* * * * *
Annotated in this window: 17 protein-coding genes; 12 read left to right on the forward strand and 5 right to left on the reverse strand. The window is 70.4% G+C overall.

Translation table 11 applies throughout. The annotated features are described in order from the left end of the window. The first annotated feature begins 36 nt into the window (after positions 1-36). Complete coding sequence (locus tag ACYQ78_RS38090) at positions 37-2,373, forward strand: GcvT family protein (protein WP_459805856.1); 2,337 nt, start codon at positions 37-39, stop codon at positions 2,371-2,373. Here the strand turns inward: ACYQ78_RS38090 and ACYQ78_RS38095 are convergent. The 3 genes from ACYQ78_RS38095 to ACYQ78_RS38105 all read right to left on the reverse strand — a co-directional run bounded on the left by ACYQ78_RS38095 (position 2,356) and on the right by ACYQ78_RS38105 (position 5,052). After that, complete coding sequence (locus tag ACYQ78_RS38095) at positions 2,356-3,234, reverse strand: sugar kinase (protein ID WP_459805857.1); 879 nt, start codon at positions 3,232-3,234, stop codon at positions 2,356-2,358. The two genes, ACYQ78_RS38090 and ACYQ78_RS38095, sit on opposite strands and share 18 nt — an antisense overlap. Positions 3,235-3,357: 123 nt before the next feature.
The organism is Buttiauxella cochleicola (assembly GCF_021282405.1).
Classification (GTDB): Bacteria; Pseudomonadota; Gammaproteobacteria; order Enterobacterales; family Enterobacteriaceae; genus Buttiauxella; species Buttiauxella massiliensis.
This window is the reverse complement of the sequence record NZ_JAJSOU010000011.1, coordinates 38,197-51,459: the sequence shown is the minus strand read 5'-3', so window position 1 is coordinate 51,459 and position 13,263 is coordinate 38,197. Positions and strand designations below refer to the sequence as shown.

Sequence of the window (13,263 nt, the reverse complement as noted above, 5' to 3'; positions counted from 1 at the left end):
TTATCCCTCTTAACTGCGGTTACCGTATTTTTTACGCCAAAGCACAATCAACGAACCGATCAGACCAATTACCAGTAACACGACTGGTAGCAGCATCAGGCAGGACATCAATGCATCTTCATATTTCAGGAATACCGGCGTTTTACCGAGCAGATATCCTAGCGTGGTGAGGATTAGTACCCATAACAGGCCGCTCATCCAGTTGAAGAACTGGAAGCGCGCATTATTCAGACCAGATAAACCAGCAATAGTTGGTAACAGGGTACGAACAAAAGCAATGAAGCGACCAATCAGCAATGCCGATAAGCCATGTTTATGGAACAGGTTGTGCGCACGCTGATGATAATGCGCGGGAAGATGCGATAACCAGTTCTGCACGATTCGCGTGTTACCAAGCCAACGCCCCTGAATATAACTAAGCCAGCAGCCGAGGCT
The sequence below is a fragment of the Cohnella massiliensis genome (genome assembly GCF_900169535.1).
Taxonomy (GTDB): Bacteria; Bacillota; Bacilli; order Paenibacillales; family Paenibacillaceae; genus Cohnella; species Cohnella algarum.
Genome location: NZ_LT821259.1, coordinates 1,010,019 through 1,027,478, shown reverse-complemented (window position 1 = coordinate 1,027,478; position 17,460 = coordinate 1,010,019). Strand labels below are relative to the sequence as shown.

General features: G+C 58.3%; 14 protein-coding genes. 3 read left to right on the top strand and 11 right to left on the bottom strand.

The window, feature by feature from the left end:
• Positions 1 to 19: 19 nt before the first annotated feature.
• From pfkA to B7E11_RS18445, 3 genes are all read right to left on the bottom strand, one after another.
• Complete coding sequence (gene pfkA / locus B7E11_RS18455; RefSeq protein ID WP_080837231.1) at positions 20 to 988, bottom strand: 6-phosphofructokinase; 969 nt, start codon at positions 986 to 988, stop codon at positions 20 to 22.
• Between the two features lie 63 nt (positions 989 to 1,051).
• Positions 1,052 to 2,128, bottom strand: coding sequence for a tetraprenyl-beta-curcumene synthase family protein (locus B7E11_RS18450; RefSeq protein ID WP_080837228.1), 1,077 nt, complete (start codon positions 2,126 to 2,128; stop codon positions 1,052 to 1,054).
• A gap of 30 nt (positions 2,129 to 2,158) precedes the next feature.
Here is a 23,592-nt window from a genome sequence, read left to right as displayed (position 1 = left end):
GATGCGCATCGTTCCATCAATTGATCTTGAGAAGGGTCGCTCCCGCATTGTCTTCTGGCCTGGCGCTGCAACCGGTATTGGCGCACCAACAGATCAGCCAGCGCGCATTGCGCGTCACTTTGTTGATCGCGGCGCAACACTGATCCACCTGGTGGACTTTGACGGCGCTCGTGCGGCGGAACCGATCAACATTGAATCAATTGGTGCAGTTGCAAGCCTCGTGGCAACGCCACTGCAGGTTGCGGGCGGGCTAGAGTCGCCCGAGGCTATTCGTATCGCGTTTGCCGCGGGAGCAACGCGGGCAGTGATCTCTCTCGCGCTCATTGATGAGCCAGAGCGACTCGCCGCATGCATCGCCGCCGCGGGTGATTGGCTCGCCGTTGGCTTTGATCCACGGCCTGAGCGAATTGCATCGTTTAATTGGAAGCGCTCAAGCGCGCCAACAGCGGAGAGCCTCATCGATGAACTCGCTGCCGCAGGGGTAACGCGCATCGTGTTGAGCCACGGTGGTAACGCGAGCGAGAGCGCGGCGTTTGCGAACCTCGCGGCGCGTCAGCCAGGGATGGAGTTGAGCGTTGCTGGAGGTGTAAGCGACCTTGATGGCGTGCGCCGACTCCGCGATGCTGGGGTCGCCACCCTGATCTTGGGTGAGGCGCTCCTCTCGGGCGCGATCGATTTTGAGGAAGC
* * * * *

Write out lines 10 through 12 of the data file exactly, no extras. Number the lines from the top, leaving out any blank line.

Genome location: NZ_LT821259.1, coordinates 1,010,019 through 1,027,478, shown reverse-complemented (window position 1 = coordinate 1,027,478; position 17,460 = coordinate 1,010,019). Strand labels below are relative to the sequence as shown.

General features: G+C 58.3%; 14 protein-coding genes. 3 read left to right on the top strand and 11 right to left on the bottom strand.

The window, feature by feature from the left end: